Sequence Clarity Requires Search

Posted 6 months ago | Originally written on 13 Dec 2023

I now base most of my thinking on data upon the following premise: data consists in only two forms - sequences or measures. Sequences are assemblies of symbols defined a priori by some social convention to convey meaning while measures are numerical estimates (whole or fractiona) of the attributes of an entity. Measures can be unstructured (scalars - counts, temperature, mass etc.) or structured (vectors, images, audio, video) in which measures are grouped in some frame e.g. time, space, frequence etc.

When thinking about sequences, it is easy to take for granted a particular appearance of a sequence. However, the most important question regarding sequences is its origin: how does the current sequence come about? As far as I can tell, sequences are always the result of intelligence. Since the sequence of symbols is arranged so as to convey some meaning that the recipient of the sequence can be informed by implies that it is a willful act.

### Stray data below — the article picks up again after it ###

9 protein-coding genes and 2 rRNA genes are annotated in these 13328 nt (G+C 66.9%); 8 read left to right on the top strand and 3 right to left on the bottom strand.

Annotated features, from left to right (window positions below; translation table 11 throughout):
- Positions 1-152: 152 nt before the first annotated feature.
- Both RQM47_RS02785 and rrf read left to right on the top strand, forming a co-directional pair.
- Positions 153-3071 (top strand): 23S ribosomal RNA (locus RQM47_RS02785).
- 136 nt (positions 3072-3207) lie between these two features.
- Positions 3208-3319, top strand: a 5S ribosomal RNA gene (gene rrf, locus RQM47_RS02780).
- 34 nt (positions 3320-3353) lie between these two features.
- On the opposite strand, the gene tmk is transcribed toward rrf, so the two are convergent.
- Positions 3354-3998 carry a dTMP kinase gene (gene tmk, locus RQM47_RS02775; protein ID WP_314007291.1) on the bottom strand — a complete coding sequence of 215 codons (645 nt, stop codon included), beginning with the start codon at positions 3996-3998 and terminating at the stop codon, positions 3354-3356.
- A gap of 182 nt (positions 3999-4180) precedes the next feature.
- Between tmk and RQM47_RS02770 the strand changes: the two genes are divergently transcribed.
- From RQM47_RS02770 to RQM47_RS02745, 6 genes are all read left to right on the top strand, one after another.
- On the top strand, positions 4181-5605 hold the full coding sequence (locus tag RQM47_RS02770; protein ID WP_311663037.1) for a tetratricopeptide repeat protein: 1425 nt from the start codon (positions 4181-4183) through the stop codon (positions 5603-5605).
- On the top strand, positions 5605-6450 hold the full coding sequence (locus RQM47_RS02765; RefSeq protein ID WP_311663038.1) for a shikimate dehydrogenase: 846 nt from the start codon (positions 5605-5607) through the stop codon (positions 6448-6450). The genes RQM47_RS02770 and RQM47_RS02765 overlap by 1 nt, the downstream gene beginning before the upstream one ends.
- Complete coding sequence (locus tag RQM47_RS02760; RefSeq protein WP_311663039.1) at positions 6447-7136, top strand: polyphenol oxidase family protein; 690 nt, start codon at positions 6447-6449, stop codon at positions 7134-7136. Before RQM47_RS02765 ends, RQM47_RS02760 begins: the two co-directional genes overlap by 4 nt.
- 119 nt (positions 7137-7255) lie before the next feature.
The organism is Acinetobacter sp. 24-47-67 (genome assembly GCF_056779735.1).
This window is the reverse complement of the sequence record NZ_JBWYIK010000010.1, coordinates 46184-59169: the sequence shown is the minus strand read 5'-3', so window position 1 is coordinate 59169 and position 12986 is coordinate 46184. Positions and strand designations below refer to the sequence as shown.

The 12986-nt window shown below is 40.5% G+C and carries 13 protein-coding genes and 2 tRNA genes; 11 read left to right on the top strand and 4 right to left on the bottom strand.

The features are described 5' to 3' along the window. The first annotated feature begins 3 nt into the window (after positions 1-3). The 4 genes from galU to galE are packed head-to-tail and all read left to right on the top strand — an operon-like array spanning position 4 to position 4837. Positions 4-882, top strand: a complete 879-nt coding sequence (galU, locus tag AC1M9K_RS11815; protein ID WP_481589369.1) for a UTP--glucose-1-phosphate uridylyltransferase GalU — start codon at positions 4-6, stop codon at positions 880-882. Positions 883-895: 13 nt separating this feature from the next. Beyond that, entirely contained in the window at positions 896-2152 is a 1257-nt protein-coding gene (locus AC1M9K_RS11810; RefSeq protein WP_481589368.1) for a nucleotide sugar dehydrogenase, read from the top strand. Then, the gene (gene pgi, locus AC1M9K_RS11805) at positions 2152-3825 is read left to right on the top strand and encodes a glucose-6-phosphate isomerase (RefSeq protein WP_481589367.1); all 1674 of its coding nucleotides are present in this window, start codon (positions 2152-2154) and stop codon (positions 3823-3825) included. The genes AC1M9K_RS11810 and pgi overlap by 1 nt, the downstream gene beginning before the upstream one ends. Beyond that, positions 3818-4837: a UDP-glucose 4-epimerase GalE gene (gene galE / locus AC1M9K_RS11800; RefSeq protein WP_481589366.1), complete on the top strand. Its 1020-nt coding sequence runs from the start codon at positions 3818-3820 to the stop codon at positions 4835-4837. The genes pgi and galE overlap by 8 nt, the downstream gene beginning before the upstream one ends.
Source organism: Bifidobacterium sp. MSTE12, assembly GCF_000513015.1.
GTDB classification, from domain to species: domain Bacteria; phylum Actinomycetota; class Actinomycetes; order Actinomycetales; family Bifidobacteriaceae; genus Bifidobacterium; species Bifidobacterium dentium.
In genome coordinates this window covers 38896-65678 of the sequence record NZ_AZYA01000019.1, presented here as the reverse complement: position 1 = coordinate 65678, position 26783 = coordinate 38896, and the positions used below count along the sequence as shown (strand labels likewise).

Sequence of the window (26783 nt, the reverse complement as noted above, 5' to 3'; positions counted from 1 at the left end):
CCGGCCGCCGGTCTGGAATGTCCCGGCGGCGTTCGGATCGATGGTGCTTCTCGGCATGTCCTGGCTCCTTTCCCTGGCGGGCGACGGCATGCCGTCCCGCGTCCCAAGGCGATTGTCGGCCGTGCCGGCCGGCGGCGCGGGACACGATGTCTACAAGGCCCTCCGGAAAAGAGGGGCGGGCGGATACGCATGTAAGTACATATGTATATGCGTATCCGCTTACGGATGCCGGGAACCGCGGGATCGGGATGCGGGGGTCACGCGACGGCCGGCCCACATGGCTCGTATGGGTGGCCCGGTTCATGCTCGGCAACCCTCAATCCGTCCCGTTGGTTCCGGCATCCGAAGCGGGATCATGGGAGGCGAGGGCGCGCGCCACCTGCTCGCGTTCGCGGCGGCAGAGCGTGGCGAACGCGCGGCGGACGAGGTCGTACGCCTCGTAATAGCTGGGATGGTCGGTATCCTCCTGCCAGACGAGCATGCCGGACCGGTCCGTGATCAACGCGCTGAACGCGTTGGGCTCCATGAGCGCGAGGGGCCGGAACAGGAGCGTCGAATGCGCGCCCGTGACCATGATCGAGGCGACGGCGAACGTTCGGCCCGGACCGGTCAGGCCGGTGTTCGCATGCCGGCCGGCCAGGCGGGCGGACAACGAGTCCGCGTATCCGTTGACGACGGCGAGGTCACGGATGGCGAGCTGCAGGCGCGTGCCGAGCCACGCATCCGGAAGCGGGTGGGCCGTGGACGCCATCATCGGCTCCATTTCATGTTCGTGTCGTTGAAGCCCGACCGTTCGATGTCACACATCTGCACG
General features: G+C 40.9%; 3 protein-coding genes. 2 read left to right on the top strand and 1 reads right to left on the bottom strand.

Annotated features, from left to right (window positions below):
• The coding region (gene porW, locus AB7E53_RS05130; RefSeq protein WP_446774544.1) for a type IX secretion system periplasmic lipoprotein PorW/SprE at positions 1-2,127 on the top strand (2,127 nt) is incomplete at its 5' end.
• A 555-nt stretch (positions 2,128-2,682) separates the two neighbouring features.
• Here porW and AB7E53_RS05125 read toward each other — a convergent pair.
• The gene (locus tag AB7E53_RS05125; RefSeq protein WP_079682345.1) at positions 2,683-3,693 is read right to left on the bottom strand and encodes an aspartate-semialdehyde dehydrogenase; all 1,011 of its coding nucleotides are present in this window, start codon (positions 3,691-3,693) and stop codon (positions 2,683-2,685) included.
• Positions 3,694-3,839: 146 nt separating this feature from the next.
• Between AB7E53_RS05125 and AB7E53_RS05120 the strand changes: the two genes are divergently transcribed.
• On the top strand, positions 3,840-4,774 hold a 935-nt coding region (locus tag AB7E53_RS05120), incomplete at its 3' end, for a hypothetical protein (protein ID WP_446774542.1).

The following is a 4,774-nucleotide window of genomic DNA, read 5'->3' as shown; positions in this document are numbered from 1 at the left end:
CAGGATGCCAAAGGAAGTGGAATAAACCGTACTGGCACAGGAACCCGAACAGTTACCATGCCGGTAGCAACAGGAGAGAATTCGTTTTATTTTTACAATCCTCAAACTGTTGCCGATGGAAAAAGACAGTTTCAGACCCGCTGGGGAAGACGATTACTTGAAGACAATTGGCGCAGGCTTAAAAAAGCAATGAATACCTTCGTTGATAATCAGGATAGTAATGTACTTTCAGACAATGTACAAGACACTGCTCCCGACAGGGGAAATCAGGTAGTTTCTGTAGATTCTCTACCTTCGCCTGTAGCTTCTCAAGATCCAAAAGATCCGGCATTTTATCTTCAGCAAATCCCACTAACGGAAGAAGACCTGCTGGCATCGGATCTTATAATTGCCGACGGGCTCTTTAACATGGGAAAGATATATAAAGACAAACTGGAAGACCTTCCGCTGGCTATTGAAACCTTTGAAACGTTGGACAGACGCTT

Nevertheless, not all sequences that aim to convey the same meaning are equal: they vary in clarity, the ability for the meaning to be unambiguously perceived. To my mind, there is no algorithmic path to the most clear sequence. Realising the most clear sequence is a space-traversal problem and the resulting clarity could be in proportion to the search effort.

As I outlined previously, software is a (bit) sequence and not all software is created equal. If my claim is true that there is no algorithmic path to the most clear sequence then it follows that great software is the result of a search for the bit sequence with the greatest clarity. And the longer the search the higher the chance that the resulting clarity will be superior.